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While opening the medicine cabinet last night I felt it move away from the wall! When I took off the cabinet it appears that the person that installed it just drilled screws into a horizontal sheet of drywall to secure the top of the cabinet and they pulled out... incredible.

What is the best way to safely secure the top of the cabinet?

mirrored medicine cabinet off mounts

cutout in wall for cabinet

cutaway of material at top of cutout

And here's the screw that pulled out of the wall:

attachment bracket and screw with drywall debris on threads

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    After closer examination our your pictures, it appears to me that the screws were too short to reach the Header board and only penetrated the drywall. You can confirm this by screwing or nailing through the original mounting holes and see if you hit the header board in that opening. If this is the case, just use similar screws about 1-1/2 " longer. to mount the top of the mirror. The wood shown in the picture at the top of the mirrow were spacers. Jan 7, 2022 at 16:32
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    Are we certain it's drywall? My first thought would be it's also lath & plaster, same as the back of the face we can see. I'd go with HoneyDo's answer so far, fasten through the walls from the inside of the cupboard into the existing framing round the hole [assuming that's actually fastened to something solid]. You can probably foget those top fastenings altogether. Alternatively, if it doesn't sit in that recess but flush on it, ignoring it actually exisis; then use a piece of angle bracket into the framing & self-drillers into the bracket. Don't trust the plaster at all.
    – Tetsujin
    Jan 7, 2022 at 17:06
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    As an aside, anyone know what that wall construction is? Lumber on flat with cement??? May be also a good time now to add some insulation behind the cabinet if an exterior or below grade wall, depending on climate.
    – P2000
    Jan 7, 2022 at 17:47
  • yes, drywall pieces perpendicular to the wall framed the whole opening where a previous (presumably inset) cabinet was. @Programmer66 you were right! I poked inside with a screw driver and felt the header. I used screws an 1-1/2" longer and was able to secure it, make it an answer and I'll accept.
    – mlegge
    Jan 9, 2022 at 20:39
  • @P2000 That's the backside of plaster and (wood) lath. Bone-stock standard in the US before drywall was a thing.
    – Ecnerwal
    Jan 10, 2022 at 16:53

4 Answers 4

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After closer examination our your pictures, it appears to me that the screws were too short to reach the Header board and only penetrated the drywall.

You can confirm this by screwing or nailing through the original mounting holes and check if you can hit the header board in that opening. If this is the case, just use similar screws about 1-1/2 " longer to mount the top of the mirror.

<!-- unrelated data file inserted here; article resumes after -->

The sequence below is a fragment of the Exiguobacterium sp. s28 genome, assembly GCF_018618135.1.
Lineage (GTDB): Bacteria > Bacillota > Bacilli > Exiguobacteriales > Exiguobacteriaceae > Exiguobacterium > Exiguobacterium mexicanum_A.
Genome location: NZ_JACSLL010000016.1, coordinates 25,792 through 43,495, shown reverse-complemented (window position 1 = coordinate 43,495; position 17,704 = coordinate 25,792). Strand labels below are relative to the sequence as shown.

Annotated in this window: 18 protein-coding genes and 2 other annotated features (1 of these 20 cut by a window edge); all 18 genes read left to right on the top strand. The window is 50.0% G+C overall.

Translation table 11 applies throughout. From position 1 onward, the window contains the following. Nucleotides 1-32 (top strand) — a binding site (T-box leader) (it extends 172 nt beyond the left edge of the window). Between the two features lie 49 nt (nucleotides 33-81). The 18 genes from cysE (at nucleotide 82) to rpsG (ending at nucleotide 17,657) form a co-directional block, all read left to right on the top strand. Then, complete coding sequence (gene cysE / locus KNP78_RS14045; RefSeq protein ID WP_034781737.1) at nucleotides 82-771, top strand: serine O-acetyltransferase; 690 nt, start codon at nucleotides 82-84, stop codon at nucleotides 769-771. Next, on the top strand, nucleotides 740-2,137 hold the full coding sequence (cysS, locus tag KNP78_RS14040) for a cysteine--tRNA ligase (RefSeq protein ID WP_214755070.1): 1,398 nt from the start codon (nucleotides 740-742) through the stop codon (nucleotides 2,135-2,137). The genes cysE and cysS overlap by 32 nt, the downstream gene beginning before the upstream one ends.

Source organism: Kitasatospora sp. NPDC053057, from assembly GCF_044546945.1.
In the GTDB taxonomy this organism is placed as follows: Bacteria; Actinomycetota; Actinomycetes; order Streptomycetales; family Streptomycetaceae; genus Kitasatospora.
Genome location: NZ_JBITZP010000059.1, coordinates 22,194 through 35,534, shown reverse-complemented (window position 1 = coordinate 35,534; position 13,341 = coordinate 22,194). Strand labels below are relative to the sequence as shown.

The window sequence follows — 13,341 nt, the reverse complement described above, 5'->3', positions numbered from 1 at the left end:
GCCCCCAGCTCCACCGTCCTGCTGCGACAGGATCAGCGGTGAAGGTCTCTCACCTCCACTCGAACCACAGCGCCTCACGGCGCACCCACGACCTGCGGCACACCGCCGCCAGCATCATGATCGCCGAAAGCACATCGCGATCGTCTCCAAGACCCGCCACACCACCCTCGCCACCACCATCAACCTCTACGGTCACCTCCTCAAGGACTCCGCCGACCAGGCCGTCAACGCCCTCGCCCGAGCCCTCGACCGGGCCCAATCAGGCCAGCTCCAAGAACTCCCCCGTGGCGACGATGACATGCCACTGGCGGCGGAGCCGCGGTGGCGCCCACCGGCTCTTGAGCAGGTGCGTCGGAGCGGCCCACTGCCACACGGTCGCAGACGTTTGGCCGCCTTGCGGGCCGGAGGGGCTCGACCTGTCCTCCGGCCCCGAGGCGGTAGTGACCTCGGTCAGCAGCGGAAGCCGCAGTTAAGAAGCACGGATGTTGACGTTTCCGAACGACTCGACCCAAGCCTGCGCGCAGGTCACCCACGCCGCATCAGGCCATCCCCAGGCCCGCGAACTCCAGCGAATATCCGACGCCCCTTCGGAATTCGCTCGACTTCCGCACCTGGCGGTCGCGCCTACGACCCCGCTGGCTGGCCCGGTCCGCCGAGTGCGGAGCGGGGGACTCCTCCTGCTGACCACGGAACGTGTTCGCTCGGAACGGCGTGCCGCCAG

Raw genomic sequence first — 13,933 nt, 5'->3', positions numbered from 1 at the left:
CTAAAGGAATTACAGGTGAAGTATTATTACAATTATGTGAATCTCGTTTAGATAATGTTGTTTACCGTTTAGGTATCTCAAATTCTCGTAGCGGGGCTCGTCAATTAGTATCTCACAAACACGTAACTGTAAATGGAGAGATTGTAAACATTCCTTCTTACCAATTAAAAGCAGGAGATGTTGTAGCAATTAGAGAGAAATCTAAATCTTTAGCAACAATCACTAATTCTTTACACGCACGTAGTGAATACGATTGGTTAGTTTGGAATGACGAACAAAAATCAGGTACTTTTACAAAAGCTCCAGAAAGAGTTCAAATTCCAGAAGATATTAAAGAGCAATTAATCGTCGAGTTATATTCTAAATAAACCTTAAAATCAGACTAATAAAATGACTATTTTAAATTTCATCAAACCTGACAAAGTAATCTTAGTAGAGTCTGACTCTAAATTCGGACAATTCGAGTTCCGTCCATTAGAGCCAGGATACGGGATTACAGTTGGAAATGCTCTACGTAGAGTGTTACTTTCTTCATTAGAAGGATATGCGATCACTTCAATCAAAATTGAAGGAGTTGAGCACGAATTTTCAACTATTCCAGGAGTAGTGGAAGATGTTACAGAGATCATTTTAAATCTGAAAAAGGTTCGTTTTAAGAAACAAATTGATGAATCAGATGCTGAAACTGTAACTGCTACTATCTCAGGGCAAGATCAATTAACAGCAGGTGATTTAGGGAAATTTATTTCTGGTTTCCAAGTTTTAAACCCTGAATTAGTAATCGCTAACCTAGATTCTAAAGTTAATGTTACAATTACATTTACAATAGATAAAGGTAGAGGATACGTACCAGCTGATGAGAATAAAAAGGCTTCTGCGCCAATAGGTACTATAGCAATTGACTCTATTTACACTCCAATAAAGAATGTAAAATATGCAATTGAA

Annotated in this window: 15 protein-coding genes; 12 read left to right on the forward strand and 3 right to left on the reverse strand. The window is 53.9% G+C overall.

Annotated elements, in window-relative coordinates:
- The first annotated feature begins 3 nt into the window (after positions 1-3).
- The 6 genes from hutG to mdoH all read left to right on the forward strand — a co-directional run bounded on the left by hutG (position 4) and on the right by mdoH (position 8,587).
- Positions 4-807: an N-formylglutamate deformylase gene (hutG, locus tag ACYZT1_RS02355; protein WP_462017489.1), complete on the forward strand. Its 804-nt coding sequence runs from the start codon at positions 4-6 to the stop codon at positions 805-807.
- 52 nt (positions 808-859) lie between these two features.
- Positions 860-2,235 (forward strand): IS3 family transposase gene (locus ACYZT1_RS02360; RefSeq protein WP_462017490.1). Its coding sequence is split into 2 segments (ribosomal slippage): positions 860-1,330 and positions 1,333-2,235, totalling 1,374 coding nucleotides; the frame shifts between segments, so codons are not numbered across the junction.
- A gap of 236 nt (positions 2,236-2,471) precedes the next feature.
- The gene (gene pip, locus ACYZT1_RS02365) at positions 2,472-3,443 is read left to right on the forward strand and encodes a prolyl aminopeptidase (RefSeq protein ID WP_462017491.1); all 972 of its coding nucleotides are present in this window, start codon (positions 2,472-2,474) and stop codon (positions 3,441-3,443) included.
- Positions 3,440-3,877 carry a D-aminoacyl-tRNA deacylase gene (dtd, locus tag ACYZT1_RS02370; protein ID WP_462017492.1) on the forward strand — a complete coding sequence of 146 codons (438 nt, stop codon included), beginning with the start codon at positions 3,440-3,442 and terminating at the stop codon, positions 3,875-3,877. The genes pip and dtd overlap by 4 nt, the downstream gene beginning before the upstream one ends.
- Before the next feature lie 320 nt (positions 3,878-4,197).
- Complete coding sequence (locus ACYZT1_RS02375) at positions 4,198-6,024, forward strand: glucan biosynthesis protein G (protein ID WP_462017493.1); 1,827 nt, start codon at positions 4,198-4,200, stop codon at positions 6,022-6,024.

The wood shown in your picture at the top of the mirror were used as a spacer.

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An alternative:
Most recessed medicine cabinet installations I've seen would attach through the sidewall of the cabinet into the framing.
Your pictures don't show if there are mounting holes for that purpose but depending on the construction of the cabinet you may be able to drill a few on each side if they don't exist now. You'll want to make sure that the cabinet is supported by the framing at the base. You can adjust the height of the cabinet by adding a spacer board if necessary. This will ensure that the side mount screws aren't supporting the weight of the cabinet but only holding it in place so it won't slide forward.
You'll probably have to use some furring strips to build out between the cabinet wall and the framing but once screwed in will make it a much more secure installation.
You can still attach at the top but you may not need to do that.
If you can't attach through the sides you need to make sure you hit at least one stud with your mounting screws. There is too much glass/weight there to rely on only hollow wall fasteners.

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  • I should have included a picture of the sides -- they're also mirror panels. In addition both the width and height of the cabinet is about 4-5" larger than the opening... I didn't even know it was there until I took the cabinet off.
    – mlegge
    Jan 9, 2022 at 20:42
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Either find studs and reach them with longer screws, or use drywall anchors like these examples. Make sure you get one with proper depth. enter image description here

enter image description here

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It looks to me like it was a retrofit that covered the hole from a previous inset cabinet. While those snazzy drywall anchors would work, I'm confident you can either hit the header with longer screws (as mentioned in a comment), or the studs going up from the header (if studs, you can move the mounting brackets side to side to line them up). Always nice to anchor to the framing when you can!

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